Plenty has been made about the games being aired in US “prime time” on Rupert Murdoch’s Fox Sports 1 cable channel. Saturday night is not “prime time” in the US and TV ratings are traditionally low at this time.

More Americans watch TV on Sunday nights, which is why the NFL Super Bowl, Academy Awards and other major live events are held then while aired on major free-to-air networks like ABC, CBS, NBC and, Murdoch’s flagship network, FOX. Fox Sports 1 is just one of many cable sports channels.

The US time zones will also limit viewership, with the Sea Eagles and Rabbitohs broadcast beginning in Las Vegas (and other west coast locations) at 6.30pm on Saturday. In New York, Washington DC, Philadelphia, Boston, Miami and other US east coast cities – where most Americans live – the game will start at 9.30pm. The second game, between the Roosters and Broncos, will kick off at the sleepy hour of 11.30pm on the east coast and end in the wee hours of Sunday.

Visually, expect plenty of tight shots of the field and players during the TV broadcast, to avoid showing large areas of empty seats. Ticket sales have nudged past 40,000 for the 65,000-seat Allegiant Stadium.

On the positive side, Australian, New Zealander and British expatriates living in the US, along with the 15,000 Australians expected to fly over, will have a great weekend in Vegas. New bonds will be formed while watching their NRL heroes in between gorging themselves at the all-you-can-eat buffets, and watching Carrot Top, Thunder from Down Under or one of U2’s final concerts at The Sphere.

Why am I not drinking the NRL Kool-Aid? It’s because I’ve seen ventures like the NRL double-header in Vegas many times before. I’ve lived in the US for almost 25 years and for most of that time was the North American correspondent for Australian Associated Press.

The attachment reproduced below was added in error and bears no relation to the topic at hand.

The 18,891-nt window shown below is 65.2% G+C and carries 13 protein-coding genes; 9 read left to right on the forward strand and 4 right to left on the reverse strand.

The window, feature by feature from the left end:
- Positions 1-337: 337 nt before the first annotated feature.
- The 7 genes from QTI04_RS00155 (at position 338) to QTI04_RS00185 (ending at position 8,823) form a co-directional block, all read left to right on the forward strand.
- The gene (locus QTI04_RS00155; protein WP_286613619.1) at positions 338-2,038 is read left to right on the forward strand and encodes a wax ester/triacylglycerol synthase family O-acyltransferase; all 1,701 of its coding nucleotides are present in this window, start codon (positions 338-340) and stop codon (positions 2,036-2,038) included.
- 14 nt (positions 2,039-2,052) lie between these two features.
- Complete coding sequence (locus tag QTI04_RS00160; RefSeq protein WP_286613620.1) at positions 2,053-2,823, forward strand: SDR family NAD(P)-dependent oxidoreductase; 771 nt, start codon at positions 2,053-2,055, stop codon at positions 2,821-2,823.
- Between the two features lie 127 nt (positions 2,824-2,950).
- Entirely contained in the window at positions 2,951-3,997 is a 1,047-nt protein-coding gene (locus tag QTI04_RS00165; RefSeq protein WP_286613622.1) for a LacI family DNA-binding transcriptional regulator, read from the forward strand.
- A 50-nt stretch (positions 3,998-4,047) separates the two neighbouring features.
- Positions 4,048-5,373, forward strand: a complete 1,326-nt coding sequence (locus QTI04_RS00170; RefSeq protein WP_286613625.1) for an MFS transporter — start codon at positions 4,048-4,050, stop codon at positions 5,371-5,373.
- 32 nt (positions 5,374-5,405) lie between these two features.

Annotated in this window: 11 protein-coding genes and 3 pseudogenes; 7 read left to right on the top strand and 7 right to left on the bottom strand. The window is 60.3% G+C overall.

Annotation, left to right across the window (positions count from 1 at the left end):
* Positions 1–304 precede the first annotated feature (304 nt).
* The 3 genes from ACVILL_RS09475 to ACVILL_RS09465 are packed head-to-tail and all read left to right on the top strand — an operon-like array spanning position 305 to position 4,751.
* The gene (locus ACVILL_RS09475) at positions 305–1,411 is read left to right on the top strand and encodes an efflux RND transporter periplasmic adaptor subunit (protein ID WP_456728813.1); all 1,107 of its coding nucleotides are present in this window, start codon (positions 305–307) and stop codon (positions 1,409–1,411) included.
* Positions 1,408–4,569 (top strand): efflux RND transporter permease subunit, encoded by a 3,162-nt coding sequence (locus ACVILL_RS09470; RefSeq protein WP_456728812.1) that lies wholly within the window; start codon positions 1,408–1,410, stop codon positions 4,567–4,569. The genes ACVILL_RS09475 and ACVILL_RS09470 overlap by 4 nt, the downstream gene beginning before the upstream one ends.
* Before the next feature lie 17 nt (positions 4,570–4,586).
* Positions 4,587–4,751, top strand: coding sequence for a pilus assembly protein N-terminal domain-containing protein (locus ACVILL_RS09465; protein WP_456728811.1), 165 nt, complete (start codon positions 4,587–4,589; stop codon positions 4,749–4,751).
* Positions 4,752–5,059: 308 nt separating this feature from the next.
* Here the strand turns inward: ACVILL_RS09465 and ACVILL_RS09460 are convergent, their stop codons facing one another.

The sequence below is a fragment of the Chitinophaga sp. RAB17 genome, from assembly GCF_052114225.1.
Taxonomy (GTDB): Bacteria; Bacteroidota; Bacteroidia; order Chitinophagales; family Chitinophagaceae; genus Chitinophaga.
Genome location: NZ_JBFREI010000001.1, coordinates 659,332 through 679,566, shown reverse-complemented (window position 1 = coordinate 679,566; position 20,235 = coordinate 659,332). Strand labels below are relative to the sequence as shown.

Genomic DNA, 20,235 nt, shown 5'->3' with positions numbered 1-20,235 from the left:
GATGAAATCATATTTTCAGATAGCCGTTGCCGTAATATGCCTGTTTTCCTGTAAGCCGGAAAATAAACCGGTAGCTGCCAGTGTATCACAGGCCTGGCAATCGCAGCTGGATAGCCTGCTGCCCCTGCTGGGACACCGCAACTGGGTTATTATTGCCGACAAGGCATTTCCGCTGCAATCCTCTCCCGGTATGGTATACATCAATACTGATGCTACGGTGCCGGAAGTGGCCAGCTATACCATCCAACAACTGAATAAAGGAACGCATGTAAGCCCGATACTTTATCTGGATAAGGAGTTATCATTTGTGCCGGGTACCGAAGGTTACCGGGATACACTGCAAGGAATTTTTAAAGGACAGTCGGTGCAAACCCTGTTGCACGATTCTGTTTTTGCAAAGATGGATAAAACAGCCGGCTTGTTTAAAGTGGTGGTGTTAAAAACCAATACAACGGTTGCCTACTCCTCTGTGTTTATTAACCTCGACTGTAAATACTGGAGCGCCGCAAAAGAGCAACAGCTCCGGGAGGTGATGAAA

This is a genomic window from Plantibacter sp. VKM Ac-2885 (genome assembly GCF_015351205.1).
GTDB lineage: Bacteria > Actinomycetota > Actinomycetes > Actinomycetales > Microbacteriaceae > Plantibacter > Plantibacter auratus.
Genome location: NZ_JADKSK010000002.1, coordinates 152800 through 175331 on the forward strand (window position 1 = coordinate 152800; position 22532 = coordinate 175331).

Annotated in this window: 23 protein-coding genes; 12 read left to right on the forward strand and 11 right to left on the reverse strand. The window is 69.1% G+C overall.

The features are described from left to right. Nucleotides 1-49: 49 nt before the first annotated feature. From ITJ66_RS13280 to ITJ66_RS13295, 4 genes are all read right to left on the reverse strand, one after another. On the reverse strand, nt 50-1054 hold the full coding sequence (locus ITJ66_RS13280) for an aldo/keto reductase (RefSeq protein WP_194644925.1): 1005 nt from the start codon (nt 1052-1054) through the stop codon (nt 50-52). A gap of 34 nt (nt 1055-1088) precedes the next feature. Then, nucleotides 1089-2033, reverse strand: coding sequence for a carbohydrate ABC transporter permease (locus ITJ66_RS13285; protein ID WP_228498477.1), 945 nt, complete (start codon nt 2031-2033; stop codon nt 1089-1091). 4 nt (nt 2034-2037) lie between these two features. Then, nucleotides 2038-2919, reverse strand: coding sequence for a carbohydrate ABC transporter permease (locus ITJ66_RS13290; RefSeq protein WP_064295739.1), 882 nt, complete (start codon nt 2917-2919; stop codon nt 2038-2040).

I’ve written countless articles about Australians with great ideas that Americans should love. But Americans, for multiple reasons, aren’t interested. Just ask the many meat pie companies that have tried to set up shop in the US thinking a hot pie on a cold winter’s day would be gobbled up by Americans. A “pie” in America is a pizza, or has fruit in it. A “pot pie” in the US comes close to an Aussie meat pie, but it’s not something Americans would eat at a Dodgers or Yankees game.

It’s the same problem with rugby league and the NRL. Americans are comfortable with their ample servings of NFL, NBA, Major League Baseball, NCAA basketball and football, and Nascar.

We can also look to other lukewarm rugby league adventures in the US. There was the State of Origin game in 1987 at Long Beach, just south of Los Angeles, that drew 12,000 spectators. In 2008, Russell Crowe did his best to promote his Rabbitohs playing the Leeds Rhinos in Florida and a crowd of 12,500 showed up. In 2018, England played New Zealand in a sparsely populated Mile High Stadium in Denver.

The NRL faces the same problems as cricket. I was there in 2015 when Shane Warne, Ricky Ponting, Sachin Tendukar, Wasim Akram, Brian Lara and other cricketing greats brought T20 exhibition games to New York, Houston and Los Angeles for the inaugural “Cricket All-Star Series.” As a cricket lover, it was sensational sitting in the New York Mets’ Citi Field or LA’s hallowed Dodger Stadium watching my childhood heroes.

One of my tasks was to find Americans at the games and ask what they thought about the spectacle. I discovered few Americans showed up. The crowds were mostly filled with Indian, Sri Lankan, Pakistani, Australian, New Zealander and British expats. After a lot of searching, I found two Americans at Citi Field and they weren’t ready to convert to cricket.

“It’s a fun experience and I would go to a game for that, but I don’t think I could follow the game,” one of the Americans, Dan Taneski, told me.

Perhaps the best example of how hard it is to become relevant in the US sports world is Dwayne “The Rock” Johnson’s attempt to make his fledgling American football league, the XFL, viable. Johnson is arguably Hollywood’s biggest star and has a legitimate background in American football after playing for the University of Miami. He also has a huge fan base from professional wrestling and 17.1 million followers on X alone, but has struggled to etch a significant foothold for the XFL in the US. Johnson just announced a merger between XFL and another beleaguered American football league, the USFL.